Throw the word ‘doom’ into any conversation of the metal sphere and chances are, you’re going to bring up imagery of bonged out dudes playing riffs from Black Sabbath’s ‘Master of Reality’. Of course, the real essence of doom is precisely as it sounds, to create an aura of hopelessness, despair and inescapability.
These concepts have been taken into account by London four-piece Wren, whose pummeling EP ‘Host’ constantly punished listeners for 22 minutes with one battering riff after the other, like having a bag put over your head and beaten with truncheons. In comparison, their full-length debut ‘Auburn Rule’ which resembles less of a beating and more of a slow smothering.
Applying a more progressive songwriting approach to their swamp-like sludge textures allows Wren to add more dexterity to their songwriting, but by no means does this make it an easier record. A song like ‘Scour the Grassland’ can transition from a siege of repetitive riffs that build upon each other like stone walls, into carefully arranged melodic patterns, showcasing shimmering guitar textures and haunting soundscapes that match the grandeur of Neurosis.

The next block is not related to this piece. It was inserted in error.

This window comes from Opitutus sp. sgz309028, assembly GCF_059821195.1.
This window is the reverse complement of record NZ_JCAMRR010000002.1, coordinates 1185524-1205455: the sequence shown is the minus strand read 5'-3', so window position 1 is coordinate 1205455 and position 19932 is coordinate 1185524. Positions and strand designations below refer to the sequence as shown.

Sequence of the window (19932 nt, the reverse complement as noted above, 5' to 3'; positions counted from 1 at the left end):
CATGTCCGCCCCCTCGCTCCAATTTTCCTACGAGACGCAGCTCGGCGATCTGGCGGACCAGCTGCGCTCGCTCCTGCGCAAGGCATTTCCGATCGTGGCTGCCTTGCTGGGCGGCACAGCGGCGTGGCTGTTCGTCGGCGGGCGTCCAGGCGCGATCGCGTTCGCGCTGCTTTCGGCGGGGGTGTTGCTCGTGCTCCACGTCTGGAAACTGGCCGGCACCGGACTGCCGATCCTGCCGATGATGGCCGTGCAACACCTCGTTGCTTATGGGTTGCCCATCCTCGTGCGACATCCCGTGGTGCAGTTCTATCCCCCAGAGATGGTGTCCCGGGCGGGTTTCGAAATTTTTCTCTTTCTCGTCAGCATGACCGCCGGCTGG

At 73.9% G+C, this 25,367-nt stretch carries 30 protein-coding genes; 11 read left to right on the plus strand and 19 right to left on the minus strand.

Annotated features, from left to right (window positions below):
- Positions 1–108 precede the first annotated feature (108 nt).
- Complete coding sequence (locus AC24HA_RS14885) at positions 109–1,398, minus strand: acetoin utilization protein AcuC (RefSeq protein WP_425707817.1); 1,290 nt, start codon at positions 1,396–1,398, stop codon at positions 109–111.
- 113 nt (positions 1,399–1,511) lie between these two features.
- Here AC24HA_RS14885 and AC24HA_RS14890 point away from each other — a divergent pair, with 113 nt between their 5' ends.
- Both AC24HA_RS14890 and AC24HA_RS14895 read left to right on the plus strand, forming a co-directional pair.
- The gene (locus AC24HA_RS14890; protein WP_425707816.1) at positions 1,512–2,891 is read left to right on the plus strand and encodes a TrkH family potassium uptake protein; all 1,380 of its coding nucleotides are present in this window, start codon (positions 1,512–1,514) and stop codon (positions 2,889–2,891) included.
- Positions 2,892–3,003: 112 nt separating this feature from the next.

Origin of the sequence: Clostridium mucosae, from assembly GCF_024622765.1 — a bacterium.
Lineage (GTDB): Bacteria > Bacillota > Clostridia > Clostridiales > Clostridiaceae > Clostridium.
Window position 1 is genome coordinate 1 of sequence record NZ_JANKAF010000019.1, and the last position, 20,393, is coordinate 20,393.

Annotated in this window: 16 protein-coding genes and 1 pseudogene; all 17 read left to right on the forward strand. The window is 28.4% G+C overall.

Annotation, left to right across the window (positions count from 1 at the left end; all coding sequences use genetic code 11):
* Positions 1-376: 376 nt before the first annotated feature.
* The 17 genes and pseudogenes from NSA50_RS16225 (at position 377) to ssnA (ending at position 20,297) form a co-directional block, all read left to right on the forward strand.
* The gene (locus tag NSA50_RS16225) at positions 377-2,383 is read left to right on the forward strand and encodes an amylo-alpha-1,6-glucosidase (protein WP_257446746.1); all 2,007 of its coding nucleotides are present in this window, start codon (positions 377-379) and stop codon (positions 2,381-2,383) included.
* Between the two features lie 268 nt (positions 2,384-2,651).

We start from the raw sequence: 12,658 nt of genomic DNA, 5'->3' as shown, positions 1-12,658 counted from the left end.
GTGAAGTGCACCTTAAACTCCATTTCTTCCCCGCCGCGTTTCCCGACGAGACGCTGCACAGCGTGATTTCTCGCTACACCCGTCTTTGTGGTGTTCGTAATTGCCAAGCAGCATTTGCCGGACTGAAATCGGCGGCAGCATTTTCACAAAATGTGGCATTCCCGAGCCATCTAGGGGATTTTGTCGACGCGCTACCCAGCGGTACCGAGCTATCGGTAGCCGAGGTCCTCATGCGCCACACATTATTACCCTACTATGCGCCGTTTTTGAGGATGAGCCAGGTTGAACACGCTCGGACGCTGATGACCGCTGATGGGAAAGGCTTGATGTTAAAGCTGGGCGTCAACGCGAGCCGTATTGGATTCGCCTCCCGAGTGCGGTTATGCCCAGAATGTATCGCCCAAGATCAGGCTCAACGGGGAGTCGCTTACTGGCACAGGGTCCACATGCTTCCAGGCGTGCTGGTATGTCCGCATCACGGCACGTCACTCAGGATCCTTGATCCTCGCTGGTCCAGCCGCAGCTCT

The contrast between abrasive and fragile is a welcome feature to ‘Auburn Rule’ which gives the harder moments more impact upon delivery. The intro to lead single ‘The Herd’ shows off an impressive build-up from melancholic ambience into an annihilating pounding of riffs, are made more terrifying thanks to the record’s organic production, which sounds like it was recorded in the dead of night in a misty forest.
In spite of this greater variation in songwriting, ‘Auburn Rule’ still revolves around that same despair and confinement as their EP, while introducing harsh elements of noise and post-metal to fuel the discomfort. While OHMMS and Bossk are currently tearing it up with a fuller sound, ‘Auburn Rule’ shows Wren aren’t far behind their contemporaries who are all smashing the expectations of what is is to make music about doom.
‘Auburn Rule’ by Wren is released on 14th July on Holy Roar Records.
Words by Andy Davidson (@AndyrfDavidson)